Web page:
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Mishkin's Extra Shift: Panthers 5, Lightning 4 - OT

by Dave Mishkin / Tampa Bay Lightning

Ok, first things first. Losing a game in which you had a lead in the final minute of regulation stinks. And shootout losses especially stink, since it’s a skills competition used to determine a winner.

Now that that’s out of the way, however, there was a lot to like about the Lightning’s performance in this game. For most of the night, they controlled play. They scored four goals – three of those either came on rebounds and/or loose pucks in front. That’s significant because the Lightning had been struggling to generate second chance opportunities during their recent scoring slump. And, while the Lightning would have loved to have closed out the game and earned two points, they still got one. As Jon Cooper often states, the regular season is about “munching points” – the Bolts will bank their point and look to build on the good things they did in this game when the teams meet again on Monday in Sunrise.

As a whole, in terms of applying forechecking pressure, possessing the puck and attempting shots, the Lightning had the upper hand in this game. They also, as referenced above, did a good job of getting to loose pucks in front of the Florida net. Cedric Paquette’s first period goal was off a rebound, as was Anton Stralman’s second period tally. Vladdy Namestnikov’s third period goal wasn’t off a rebound, but it resulted from the three Lightning forwards crashing the net and converting after a goalmouth scramble.

There were some strange plays that led to goals in this game, too. On Namestnikov’s second period goal, Roberto Luongo slipped and wasn’t in position to stop the shot. The Panthers netted their first goal when Ben Bishop couldn’t find a puck at his pads and Jussi Jokinen poked it in. Florida tied the game at two in the second period when an innocent-looking puck somehow slid past two Lightning players at the offensive blue line, which created a breakaway for Nick Bjudstad. And while it wasn’t “strange”, the Panthers caught a break on Aaron Ekblad’s tying goal in the final minute – his shot nicked off Erik Condra’s stick and changed directions on its way into the net.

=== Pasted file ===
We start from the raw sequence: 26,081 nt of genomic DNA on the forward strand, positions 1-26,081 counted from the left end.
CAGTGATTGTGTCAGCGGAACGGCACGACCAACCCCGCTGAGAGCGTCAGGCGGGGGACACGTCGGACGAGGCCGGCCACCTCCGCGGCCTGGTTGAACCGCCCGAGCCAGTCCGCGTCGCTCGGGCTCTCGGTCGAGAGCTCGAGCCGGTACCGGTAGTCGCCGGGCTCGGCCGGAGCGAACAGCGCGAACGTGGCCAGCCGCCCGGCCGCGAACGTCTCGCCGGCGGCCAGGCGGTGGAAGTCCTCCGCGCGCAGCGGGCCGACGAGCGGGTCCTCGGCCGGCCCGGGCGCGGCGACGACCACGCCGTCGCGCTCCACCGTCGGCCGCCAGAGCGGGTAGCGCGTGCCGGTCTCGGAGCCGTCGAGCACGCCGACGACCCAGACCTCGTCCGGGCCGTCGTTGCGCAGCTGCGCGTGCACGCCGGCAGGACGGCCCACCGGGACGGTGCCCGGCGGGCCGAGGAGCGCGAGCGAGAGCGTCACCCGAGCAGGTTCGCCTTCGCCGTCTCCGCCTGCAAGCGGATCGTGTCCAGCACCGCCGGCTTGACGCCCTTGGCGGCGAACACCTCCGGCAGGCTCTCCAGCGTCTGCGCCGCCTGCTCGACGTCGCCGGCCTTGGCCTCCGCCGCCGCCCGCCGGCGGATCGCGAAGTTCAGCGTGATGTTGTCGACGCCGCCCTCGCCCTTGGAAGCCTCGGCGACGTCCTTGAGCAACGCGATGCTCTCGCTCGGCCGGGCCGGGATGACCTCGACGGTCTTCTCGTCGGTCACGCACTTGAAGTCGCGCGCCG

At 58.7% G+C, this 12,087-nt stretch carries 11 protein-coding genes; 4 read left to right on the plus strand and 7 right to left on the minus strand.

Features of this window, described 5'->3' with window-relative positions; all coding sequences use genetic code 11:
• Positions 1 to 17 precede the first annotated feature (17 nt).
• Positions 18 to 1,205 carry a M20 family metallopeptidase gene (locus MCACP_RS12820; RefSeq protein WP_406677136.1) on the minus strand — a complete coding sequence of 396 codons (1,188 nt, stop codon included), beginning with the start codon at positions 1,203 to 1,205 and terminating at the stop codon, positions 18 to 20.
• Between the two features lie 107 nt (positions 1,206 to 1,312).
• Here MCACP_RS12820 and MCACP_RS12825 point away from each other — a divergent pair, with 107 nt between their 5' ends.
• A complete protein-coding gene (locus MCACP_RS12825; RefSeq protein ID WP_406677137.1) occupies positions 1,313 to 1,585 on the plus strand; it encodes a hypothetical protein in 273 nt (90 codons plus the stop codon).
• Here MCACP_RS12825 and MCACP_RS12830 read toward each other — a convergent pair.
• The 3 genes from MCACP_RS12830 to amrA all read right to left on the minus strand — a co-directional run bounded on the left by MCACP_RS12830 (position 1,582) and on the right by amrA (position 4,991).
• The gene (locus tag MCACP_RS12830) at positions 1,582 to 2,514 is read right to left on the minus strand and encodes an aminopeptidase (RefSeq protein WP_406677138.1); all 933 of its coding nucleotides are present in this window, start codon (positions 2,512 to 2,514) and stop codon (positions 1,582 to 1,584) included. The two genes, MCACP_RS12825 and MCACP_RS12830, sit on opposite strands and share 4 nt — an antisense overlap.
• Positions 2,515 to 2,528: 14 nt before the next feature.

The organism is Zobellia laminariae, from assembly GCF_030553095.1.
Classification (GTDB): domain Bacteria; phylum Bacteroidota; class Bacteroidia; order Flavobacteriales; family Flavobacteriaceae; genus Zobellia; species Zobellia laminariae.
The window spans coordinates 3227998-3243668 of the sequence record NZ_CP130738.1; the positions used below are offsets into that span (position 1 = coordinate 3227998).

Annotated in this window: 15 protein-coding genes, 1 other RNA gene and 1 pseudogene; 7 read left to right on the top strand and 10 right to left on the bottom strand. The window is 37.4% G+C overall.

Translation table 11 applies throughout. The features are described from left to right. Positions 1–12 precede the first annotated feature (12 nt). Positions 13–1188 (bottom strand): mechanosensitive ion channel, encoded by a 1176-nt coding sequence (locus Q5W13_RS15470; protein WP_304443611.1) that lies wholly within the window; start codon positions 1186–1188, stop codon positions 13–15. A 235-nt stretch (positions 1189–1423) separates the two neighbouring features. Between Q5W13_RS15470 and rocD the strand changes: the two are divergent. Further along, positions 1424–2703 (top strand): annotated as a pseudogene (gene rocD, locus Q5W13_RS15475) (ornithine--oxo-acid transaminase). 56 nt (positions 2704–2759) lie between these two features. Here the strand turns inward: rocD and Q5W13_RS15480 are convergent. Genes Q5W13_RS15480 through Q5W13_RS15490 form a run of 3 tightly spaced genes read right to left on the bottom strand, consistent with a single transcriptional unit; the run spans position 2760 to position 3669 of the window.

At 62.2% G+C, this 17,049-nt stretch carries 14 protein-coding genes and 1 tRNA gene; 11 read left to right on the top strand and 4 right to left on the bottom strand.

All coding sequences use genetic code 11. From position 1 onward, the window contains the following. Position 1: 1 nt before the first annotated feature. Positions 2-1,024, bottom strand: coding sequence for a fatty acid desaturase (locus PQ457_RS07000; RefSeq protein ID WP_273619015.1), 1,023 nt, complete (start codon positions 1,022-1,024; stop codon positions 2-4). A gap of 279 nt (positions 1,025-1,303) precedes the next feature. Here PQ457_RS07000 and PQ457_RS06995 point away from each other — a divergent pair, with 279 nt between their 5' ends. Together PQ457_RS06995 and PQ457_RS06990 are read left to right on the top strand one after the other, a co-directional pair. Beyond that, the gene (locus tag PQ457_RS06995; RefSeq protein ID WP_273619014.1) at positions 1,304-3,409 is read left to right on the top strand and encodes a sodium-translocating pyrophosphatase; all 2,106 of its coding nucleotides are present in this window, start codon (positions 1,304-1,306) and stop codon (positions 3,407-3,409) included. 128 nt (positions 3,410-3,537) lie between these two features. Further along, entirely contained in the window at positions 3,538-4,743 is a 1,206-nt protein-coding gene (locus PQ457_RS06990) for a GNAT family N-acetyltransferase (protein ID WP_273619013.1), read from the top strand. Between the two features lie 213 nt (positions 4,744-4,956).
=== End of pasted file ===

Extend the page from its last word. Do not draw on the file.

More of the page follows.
But that’s hockey. Sometimes teams benefit from bounces and both clubs got their breaks tonight.

One final point. In Thursday’s win over Calgary, the Lightning effectively closed out the Flames after taking a 2-1 lead late in the third. I know Ekblad ended up tying the game, but I thought the Lightning again did a good job of controlling play after Namenstikov had made it 4-3 with 10:04 left. The Panthers didn’t generate many good looks down the stretch, other than a Grade-A chance for Brandon Pirri on which Bishop made a spectacular pad save. Before Ryan Callahan accidentally batted the puck out of play, which led that late Florida power play, the Lightning were defending well when the Panthers had the extra attacker. But that call is an automatic one – and credit the Panthers for winning the ensuing faceoff that led to Ekblad’s goal.

So this one stings. But the sting shouldn’t deter the Lightning in their attempt to build towards more consistent play. Despite the outcome – and the way the game ended – I believe the Lightning took another step in the right direction tonight.

Lightning Radio Big Moment of the Game (as selected by Phil Esposito):

Ekblad’s tying goal.

Lightning Radio Three Stars of the Game (as selected by Phil Esposito):

1.Vladdy Namestnikov – Lightning. Two goals.

2.Nick Bjudstad – Panthers. Goal.

3.Anton Stralman – Lightning. Goal.

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